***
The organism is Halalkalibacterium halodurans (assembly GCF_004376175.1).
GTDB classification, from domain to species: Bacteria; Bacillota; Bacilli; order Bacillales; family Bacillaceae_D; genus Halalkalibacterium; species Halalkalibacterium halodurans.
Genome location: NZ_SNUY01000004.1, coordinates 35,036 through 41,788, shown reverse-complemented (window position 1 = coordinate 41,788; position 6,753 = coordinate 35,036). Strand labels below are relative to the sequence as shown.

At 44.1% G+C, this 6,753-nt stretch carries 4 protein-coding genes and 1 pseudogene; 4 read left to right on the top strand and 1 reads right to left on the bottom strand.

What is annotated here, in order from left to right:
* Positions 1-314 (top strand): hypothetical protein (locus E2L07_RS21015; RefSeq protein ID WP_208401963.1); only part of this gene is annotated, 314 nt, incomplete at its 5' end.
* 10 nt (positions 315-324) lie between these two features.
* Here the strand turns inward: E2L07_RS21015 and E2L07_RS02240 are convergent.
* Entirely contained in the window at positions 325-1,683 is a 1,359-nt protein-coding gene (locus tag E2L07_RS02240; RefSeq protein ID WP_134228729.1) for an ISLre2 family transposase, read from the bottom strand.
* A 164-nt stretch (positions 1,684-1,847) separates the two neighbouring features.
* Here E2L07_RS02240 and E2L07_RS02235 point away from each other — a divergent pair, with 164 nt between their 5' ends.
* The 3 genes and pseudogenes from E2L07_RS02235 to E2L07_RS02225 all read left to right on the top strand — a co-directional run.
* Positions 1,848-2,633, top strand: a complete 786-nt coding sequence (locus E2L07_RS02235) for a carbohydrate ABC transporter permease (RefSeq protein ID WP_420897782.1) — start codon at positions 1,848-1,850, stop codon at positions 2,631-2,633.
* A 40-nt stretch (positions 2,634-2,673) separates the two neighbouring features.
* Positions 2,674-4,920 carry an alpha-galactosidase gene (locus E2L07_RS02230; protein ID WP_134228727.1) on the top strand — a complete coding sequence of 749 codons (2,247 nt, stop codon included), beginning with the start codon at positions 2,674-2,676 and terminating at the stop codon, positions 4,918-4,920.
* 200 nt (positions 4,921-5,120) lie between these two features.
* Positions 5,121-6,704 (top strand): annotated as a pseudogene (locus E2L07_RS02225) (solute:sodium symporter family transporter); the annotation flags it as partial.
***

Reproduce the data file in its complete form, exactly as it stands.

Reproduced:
The organism is Halalkalibacterium halodurans (assembly GCF_004376175.1).
GTDB classification, from domain to species: Bacteria; Bacillota; Bacilli; order Bacillales; family Bacillaceae_D; genus Halalkalibacterium; species Halalkalibacterium halodurans.
Genome location: NZ_SNUY01000004.1, coordinates 35,036 through 41,788, shown reverse-complemented (window position 1 = coordinate 41,788; position 6,753 = coordinate 35,036). Strand labels below are relative to the sequence as shown.

At 44.1% G+C, this 6,753-nt stretch carries 4 protein-coding genes and 1 pseudogene; 4 read left to right on the top strand and 1 reads right to left on the bottom strand.

What is annotated here, in order from left to right:
* Positions 1-314 (top strand): hypothetical protein (locus E2L07_RS21015; RefSeq protein ID WP_208401963.1); only part of this gene is annotated, 314 nt, incomplete at its 5' end.
* 10 nt (positions 315-324) lie between these two features.
* Here the strand turns inward: E2L07_RS21015 and E2L07_RS02240 are convergent.
* Entirely contained in the window at positions 325-1,683 is a 1,359-nt protein-coding gene (locus tag E2L07_RS02240; RefSeq protein ID WP_134228729.1) for an ISLre2 family transposase, read from the bottom strand.
* A 164-nt stretch (positions 1,684-1,847) separates the two neighbouring features.
* Here E2L07_RS02240 and E2L07_RS02235 point away from each other — a divergent pair, with 164 nt between their 5' ends.
* The 3 genes and pseudogenes from E2L07_RS02235 to E2L07_RS02225 all read left to right on the top strand — a co-directional run.
* Positions 1,848-2,633, top strand: a complete 786-nt coding sequence (locus E2L07_RS02235) for a carbohydrate ABC transporter permease (RefSeq protein ID WP_420897782.1) — start codon at positions 1,848-1,850, stop codon at positions 2,631-2,633.
* A 40-nt stretch (positions 2,634-2,673) separates the two neighbouring features.
* Positions 2,674-4,920 carry an alpha-galactosidase gene (locus E2L07_RS02230; protein ID WP_134228727.1) on the top strand — a complete coding sequence of 749 codons (2,247 nt, stop codon included), beginning with the start codon at positions 2,674-2,676 and terminating at the stop codon, positions 4,918-4,920.
* 200 nt (positions 4,921-5,120) lie between these two features.
* Positions 5,121-6,704 (top strand): annotated as a pseudogene (locus E2L07_RS02225) (solute:sodium symporter family transporter); the annotation flags it as partial.